If medications don’t help or patients don’t want to use them for long periods, doctors may recommend a surgical procedure. These are often performed laparoscopically, requiring only small incisions in the abdomen. They include: 

  • Fundoplication, in which the top of the stomach is wrapped around the lower esophageal sphincter to tighten the muscle and prevent acid reflux 
  • Implantation of the LINX device, a ring of tiny magnetic beads that is wrapped around the junction of the stomach and esophagus. The ring is flexible enough to allow food to pass through but firm enough to prevent stomach acid from escaping 
  • Transoral incisionless fundoplication, a new procedure in which the lower esophageal sphincter is tightened by partially wrapping the lower esophagus, using polypropylene fasteners to hold the wrapping in place 

Are there lifestyle changes that can reduce GERD symptoms? 

Doctors recommend limiting consumption of: 

  • Fatty and fried foods 
  • Chocolate 
  • Alcohol 
  • Citrus fruit and juices 
  • Tomato products 
  • Drinks with caffeine 

Also recommended are: 

  • Eating smaller amounts 
  • Quitting tobacco smoking 
  • Waiting a few hours after eating before lying down or doing to bed 
  • Losing weight, if needed 
  • Raising the head of your bed about six inches 

What are the symptoms of Barrett’s esophagus? 

The symptoms of Barrett’s esophagus can be similar to those of GERD. They include: 

  • Frequent heartburn and regurgitation of stomach contents 
  • Difficulty swallowing food 
  • Chest pain, in some cases 

Only about half of people with Barrett’s esophagus have symptoms of acid reflux. This may be because the change in the lining of the esophagus is less prone to become damaged or inflamed by the presence of stomach acid. 

People who have had problems with heartburn, regurgitation, and acid reflux for more than five years should check with their doctor about their risk of Barrett’s esophagus.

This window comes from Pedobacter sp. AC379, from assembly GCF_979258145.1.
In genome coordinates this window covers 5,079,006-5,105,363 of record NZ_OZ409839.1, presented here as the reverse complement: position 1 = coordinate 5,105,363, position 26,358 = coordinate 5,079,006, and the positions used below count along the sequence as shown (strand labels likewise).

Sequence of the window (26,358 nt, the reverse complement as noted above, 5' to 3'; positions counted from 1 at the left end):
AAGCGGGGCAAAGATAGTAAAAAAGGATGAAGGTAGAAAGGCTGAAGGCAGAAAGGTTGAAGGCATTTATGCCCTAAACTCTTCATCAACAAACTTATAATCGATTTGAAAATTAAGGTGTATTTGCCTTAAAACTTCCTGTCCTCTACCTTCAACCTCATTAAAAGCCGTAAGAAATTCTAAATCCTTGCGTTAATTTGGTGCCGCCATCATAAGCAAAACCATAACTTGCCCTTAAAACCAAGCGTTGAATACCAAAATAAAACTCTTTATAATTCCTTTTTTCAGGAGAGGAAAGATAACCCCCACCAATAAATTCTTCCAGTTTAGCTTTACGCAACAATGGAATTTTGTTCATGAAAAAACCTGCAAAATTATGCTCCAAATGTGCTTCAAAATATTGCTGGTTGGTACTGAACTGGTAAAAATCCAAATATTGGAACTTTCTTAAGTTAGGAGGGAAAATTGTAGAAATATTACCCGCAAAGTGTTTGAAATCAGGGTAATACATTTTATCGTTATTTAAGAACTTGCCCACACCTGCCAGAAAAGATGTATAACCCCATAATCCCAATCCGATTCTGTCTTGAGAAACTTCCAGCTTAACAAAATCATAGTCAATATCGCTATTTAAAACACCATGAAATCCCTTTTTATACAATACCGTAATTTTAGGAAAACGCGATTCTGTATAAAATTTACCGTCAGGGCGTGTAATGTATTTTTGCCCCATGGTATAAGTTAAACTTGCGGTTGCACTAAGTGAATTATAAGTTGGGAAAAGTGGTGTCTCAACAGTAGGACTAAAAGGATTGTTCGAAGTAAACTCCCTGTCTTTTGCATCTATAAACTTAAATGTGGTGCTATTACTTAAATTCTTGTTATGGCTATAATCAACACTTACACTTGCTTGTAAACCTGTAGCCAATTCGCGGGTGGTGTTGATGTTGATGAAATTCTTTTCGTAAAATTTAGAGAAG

How is Barrett’s esophagus diagnosed? 

A doctor will use an endoscope — a thin tube equipped with a light and camera — to look for signs of changing tissue within the esophagus. Normal esophagus tissue appears pale and glossy; tissue in Barrett’s esophagus appears red and velvety. 

With the endoscope, the doctor will remove a small piece of esophageal tissue for examination by a pathologist. Depending on the appearance of the cells under a microscope, the tissue may be classified as: 

  • No dysplasia.  Barrett’s esophagus may be present, but the cells have not undergone precancerous changes 
  • Low-grade dysplasia. Cells show small signs of precancerous changes. 
  • High-grade dysplasia. Cells show many changes. 

How is Barrett’s esophagus treated? 

Treatment depends on the degree of change in the esophageal cells, as well as an individual’s overall health. 

Patients with no dysplasia are often advised to have a follow-up endoscopy in one year and then every three to five years if no changes occur. 

Patients with low-grade dysplasia may be advised to have another endoscopy in six months, with a follow-up every six to 12 months.  Treatments for this type of dysplasia include: 

  • Endoscopic resection, which uses an endoscope to remove damaged esophageal tissue 
  • Radiofrequency ablation, which uses heat to remove abnormal tissue 
  • Cryotherapy, which uses an endoscope to freeze esophageal tissue with cold liquid or gas. After the tissue warms up, it’s frozen again, damaging the abnormal cells. 

Patients with high-grade dysplasia may be treated with endoscopic resection, radiofrequency ablation, or cryotherapy. Surgery to remove the damaged part of the esophagus and attach the remaining portion to the stomach is another option. 

2 thoughts on “Does GERD Increase Your Risk of Esophageal Cancer? ”

  1. I have just been diagnosed with Barrett’s esophagus but I have no symptoms! It was picked up when I had a CT scan after having a pulmonary embolism to make sure I didn’t have cancer! Luckily, it was negative for cancer but I will be checked in 6 months and will probably have another endoscopy and I am on medication and a diet! I also have been diagnosed with Factor V Leiden and I am 84 years old. Very surprising!